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The Bulletin by Nagraj Gollapudi in Mumbai
November 2, 2010
Saurashtra 94 for 2 (Pathak 47) trail Mumbai 580 for 9d (Abdulla 150*, Jaffer 138, Rohit 93) by 486 runs
Iqbal Abdulla's career-best score combined with two crucial wickets late in the day from Ramesh Powar put Mumbai in total command at the halfway mark against Saurashtra, who trail by a massive 486 runs. Taking advantage of an inexperienced bowling attack along with some overly defensive strategies employed by Saurashtra captain Jaydev Shah, Abdulla helped himself to his maiden century, and, if not for the declaration, was comfortably marching towards a double century.
On the previous evening, the pair of Wasim Jaffer and Rohit Sharma, whose brisk 147-run partnership had placed the hosts in a cosy position, had stressed that for Mumbai to remain assertive, it was necessary they add at least another 100 runs to their overnight total of 340 for 7. They ended up getting many more - 240 runs in two sessions - with the 163-run partnership for the eighth wicket between Ajit Agarkar and Abdulla crushing the will of the visitors completely.
Perhaps Saurashtra got a little complacent after bouncing back late yesterday with four wickets. Perhaps they eased up thinking Mumbai were left with only three wickets. Either way, they forgot that Agarkar has three first-class centuries to his credit, and has been one of Mumbai's rescue artists in the lower order for many years. Abdulla, his younger partner, is playing his third proper season, but in the past he has showed the tenacity to play his own game and not get bogged down by the situation.
The best example of his doughty character came during his previous best of 69, against Delhi in last year's Ranji semi-finals. Mumbai were in a somewhat similar position - they had logged 329 for 4 on the first day before ending up with a formidable score of 500 as Abdulla gave Abhishek Nayar, who made a gritty 156, ample support. If he played the second fiddle on that occasion, today Abdulla took centre stage and raced past Agarkar, who was unfortunate to miss out on his century after spooning an easy catch to Ravindra Jadeja at short mid-wicket, having been deceived by a slower one from Jayesh Odedra.
Abdulla was on 85 then, having attacked all the bowlers, which was probably something of a surprise for the visitors. Although the likes of Sandeep Maniar, Odedra, Jadeja and Rakesh Dhurv are collectively experienced, they lack the penetrative power that could blunt the opposition even on a slow pitch like at the Bandra Kurla Complex ground.
It was not brash strokeplay from Abdulla. He built his dominance with cheeky singles, rushed doubles, steers, glides and pull shots, along with regulation drives and pushes. As his vigil lengthened he understood the bowler's mindset, too. He knew Unadkat was trying to regain control by bowling quicker and pitching it shorter. Neither strategy proved a deterrent as Abdulla, unafraid, matched the debutant left-arm quick's aggression with his own. A back foot punched drive past mid-on took him into the 90s. The very next ball Abdulla raised eyebrows with a handsome pull off the front foot for six. He then reached his maiden first-class ton with two quick singles.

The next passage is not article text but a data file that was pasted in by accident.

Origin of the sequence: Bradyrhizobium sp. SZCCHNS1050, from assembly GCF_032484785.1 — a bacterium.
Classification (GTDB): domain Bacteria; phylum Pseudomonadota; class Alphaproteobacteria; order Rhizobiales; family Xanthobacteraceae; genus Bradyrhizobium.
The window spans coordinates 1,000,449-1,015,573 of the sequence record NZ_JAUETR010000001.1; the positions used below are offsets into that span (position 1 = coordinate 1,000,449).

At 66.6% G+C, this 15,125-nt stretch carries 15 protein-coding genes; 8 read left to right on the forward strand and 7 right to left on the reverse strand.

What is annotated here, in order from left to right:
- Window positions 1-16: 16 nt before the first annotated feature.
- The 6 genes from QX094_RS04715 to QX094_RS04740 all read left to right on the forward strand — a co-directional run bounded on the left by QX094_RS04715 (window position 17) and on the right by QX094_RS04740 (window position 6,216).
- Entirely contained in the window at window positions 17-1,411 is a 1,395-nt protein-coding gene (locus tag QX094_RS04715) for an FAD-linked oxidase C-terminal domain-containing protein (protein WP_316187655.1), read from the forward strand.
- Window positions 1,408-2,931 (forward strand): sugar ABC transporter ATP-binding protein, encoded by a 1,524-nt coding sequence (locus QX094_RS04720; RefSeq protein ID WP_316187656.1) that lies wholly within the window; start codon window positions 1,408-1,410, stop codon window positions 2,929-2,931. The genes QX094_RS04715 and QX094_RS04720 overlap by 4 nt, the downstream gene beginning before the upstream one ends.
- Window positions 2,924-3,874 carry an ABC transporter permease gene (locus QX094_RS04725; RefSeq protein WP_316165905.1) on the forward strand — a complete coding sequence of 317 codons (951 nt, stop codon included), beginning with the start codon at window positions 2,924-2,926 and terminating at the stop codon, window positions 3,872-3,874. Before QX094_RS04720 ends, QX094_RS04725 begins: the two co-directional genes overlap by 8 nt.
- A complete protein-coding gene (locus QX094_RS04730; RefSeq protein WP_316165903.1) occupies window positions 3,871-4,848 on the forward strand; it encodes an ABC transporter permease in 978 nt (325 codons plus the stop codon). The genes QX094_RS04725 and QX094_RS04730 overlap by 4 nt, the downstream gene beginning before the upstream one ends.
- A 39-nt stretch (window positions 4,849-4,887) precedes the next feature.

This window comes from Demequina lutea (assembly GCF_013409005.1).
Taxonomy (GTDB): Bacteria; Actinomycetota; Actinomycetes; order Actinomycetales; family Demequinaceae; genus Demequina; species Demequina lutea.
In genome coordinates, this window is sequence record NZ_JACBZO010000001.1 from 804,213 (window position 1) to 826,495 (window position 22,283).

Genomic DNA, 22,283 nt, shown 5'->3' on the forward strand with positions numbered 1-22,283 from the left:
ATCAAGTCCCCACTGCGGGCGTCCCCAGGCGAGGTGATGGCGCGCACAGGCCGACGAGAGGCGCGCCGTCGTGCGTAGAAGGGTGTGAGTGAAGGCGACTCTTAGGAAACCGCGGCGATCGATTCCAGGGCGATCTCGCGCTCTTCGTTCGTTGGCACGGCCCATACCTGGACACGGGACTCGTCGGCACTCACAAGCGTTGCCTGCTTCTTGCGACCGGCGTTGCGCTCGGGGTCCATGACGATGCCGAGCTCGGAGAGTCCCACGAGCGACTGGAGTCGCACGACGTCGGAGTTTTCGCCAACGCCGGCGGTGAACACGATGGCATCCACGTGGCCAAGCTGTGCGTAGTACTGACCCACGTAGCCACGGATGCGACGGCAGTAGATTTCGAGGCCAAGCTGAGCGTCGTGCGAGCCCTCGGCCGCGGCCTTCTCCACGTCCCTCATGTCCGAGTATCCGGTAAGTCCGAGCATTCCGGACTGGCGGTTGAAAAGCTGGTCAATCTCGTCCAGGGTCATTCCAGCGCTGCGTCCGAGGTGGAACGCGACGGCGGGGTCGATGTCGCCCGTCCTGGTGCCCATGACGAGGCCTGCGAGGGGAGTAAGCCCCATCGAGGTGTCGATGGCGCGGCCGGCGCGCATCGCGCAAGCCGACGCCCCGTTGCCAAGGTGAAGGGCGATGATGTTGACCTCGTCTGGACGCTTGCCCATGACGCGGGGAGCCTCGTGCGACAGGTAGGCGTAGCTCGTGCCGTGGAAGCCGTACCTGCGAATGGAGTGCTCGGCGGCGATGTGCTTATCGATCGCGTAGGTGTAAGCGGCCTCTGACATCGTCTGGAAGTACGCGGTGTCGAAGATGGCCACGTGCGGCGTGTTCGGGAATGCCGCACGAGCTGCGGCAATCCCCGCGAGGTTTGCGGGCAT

The best moment of the day arrived an hour into the second session. A frustrated Unadkat sent a quicker delivery that held its off- stump line. Using the bat with the ease of Charlie Chaplin swinging his cane, Abdulla simply opened the face of the bat and steered the ball towards third-man. The bowler was aghast. The fielder, Bhushan Chauhan, mocked the shot with a smile. He could not believe Abdulla was toying with the bowlers so freely.
Unfortunately there were not many smiling faces in the visitors' camp by the end. With the pitch steadily growing weary, Powar showed the opposition the art of slow turn. Though the diminutive Chirag Pathak, Saurashtra's David Warner, tried to force the issue, and even used the long handle against Powar initially, he finally paid the price for his overly aggressive mindset, beaten by the dip.
The biggest wicket for Mumbai was Sitanshu Kotak, Saurashtra's most experienced batsman, and a thorn in the flesh for Mumbai for as long as he has been playing cricket. For Saurashtra to stay alive it was imperative that Kotak come up with a marathon innings. He would not come close. The fourth delivery he faced was a regulation Powar off-break. Kotak lunged forward to tap it, but the bat-pad catch was pouched nicely by Sushant Marathe at short leg. Powar and Mumbai danced in ecstasy.
Nagraj Gollapudi is an assistant editor at CricinfoFeeds: Nagraj Gollapudi
© ESPN Sports Media Ltd.
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